Anderson trains under Vogt at USC, and Vogt is the U.S. open water head coach for these championships.
"She wanted to be out front and be smooth and strong and have some good closing speed and she did exactly what we talked about," Vogt said. "She felt like she wanted to take advantage of her event here."
At last year's London Games, Vogt was on Tunisia's staff and coached Mellouli to gold in the 10K.
Having started purely as a pool swimmer, Mellouli's sprinting ability is what sets him apart in the open water. That was evident as he surged ahead of an elite group of rivals as soon as he got within the ropes outlining the finish area.
"I was hoping they wouldn't stay with me," Mellouli said. "Once I put the jets on I was able to take off, finish the race and take the win."
Mellouli clocked 53 minutes, 30.4 seconds. Eric Hedlin of Canada took silver, 1.2 seconds behind, and five-time world champion Thomas Lurz of Germany finished third, 1.8 back.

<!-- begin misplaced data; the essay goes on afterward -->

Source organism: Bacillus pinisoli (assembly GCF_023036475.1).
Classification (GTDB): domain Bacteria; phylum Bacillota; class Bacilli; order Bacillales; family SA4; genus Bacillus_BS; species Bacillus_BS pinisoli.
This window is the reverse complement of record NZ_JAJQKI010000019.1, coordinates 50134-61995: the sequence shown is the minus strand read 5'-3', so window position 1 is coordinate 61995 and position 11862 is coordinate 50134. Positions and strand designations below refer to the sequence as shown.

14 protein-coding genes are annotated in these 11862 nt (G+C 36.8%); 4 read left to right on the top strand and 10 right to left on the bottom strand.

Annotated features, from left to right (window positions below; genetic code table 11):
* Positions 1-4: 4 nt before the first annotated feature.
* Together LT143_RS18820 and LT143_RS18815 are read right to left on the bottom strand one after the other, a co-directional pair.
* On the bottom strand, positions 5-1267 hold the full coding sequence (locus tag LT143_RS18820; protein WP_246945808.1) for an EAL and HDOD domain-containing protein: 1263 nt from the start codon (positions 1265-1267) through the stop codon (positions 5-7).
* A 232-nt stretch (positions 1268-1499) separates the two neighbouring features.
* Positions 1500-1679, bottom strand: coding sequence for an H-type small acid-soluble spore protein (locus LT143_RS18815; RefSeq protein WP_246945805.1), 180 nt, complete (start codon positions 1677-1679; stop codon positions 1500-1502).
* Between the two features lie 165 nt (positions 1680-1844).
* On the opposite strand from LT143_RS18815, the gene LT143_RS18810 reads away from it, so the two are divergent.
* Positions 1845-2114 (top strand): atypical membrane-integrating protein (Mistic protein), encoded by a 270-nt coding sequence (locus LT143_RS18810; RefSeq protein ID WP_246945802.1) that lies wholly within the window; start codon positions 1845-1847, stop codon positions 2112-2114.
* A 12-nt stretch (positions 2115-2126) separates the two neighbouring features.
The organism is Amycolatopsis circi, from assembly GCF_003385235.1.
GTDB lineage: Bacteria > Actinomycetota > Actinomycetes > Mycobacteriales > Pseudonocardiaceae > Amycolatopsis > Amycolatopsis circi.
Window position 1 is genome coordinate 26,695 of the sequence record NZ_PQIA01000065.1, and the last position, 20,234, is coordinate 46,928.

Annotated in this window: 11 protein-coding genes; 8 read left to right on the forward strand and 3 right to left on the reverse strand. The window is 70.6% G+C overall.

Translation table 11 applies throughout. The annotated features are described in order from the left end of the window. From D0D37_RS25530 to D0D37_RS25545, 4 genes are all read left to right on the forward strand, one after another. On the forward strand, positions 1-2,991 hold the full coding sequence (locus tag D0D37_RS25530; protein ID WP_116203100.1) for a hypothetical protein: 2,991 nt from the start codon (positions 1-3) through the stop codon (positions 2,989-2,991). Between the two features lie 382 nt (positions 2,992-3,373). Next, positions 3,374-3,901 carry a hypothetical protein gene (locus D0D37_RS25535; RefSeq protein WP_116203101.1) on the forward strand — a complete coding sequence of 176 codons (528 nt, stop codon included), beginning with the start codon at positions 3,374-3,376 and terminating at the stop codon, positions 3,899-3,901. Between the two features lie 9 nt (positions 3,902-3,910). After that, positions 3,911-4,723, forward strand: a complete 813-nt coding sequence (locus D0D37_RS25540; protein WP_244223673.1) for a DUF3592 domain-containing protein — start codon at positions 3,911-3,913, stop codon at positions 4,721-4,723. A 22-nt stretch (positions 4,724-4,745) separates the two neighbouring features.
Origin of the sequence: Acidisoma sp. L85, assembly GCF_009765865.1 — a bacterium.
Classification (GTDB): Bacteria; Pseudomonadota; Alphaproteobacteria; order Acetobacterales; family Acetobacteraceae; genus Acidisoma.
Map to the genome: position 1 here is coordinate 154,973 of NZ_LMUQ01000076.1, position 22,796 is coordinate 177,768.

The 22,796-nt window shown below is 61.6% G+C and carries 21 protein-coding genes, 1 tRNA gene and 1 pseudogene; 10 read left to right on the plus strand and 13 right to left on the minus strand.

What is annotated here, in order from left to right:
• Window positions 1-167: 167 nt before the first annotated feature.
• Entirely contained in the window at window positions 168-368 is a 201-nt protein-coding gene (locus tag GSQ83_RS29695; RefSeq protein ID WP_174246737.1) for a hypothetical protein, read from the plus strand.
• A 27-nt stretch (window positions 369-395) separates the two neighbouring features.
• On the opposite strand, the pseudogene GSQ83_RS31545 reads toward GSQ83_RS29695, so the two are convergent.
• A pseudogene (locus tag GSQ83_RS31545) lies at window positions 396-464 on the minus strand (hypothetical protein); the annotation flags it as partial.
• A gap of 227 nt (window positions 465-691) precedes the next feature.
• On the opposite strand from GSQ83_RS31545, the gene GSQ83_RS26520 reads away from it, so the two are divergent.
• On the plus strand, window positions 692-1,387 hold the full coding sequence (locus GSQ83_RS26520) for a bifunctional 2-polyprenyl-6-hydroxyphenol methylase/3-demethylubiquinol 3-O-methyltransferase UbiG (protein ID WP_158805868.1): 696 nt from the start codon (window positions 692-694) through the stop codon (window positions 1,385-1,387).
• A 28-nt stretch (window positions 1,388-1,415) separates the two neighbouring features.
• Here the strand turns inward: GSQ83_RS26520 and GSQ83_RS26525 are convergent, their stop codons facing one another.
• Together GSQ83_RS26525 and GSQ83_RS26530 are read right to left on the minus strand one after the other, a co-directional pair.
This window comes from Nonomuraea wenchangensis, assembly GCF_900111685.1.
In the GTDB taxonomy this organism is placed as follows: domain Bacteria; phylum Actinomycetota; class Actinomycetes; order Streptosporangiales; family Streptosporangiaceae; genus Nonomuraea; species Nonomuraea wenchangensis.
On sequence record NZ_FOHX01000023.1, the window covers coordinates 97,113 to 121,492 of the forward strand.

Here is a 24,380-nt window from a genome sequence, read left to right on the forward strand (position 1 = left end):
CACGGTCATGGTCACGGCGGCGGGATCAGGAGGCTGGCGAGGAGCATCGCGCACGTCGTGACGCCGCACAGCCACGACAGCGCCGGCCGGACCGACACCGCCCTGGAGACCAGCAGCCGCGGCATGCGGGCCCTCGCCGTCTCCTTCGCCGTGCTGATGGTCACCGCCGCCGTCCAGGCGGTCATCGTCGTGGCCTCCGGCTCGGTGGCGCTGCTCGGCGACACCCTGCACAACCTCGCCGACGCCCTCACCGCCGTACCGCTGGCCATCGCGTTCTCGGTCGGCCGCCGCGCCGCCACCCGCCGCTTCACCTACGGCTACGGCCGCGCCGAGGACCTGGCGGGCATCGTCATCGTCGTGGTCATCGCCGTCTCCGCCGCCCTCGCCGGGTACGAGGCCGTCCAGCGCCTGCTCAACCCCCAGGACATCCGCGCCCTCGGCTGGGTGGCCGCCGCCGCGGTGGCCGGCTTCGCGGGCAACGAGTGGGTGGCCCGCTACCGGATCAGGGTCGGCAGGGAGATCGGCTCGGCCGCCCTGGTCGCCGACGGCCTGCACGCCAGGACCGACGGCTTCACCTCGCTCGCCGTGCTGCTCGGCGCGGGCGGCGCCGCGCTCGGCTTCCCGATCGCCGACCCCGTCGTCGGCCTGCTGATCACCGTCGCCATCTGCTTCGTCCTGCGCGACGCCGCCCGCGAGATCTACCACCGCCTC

Including the open water worlds, Lurz had won the 5K title seven consecutive times.
"I knew in the last 50 meters I would not win," Lurz said. "(Mellouli) swims the 100 free five seconds faster than me or more. This is the problem."
Besides the 10K, Mellouli also took bronze in the 1,500-meter freestyle in London to become the first swimmer to win medals in both the pool and open water at the same Olympics. And he won the 1,500 at the 2008 Beijing Games.
The 29-year-old Mellouli had planned to retire after the London Games but he changed his mind a few months later. He only began training again six months ago.
"This year was supposed to be a year off for me," he said. "So to come back here after a solid two months of training and to be on top of the world is quite exciting for me."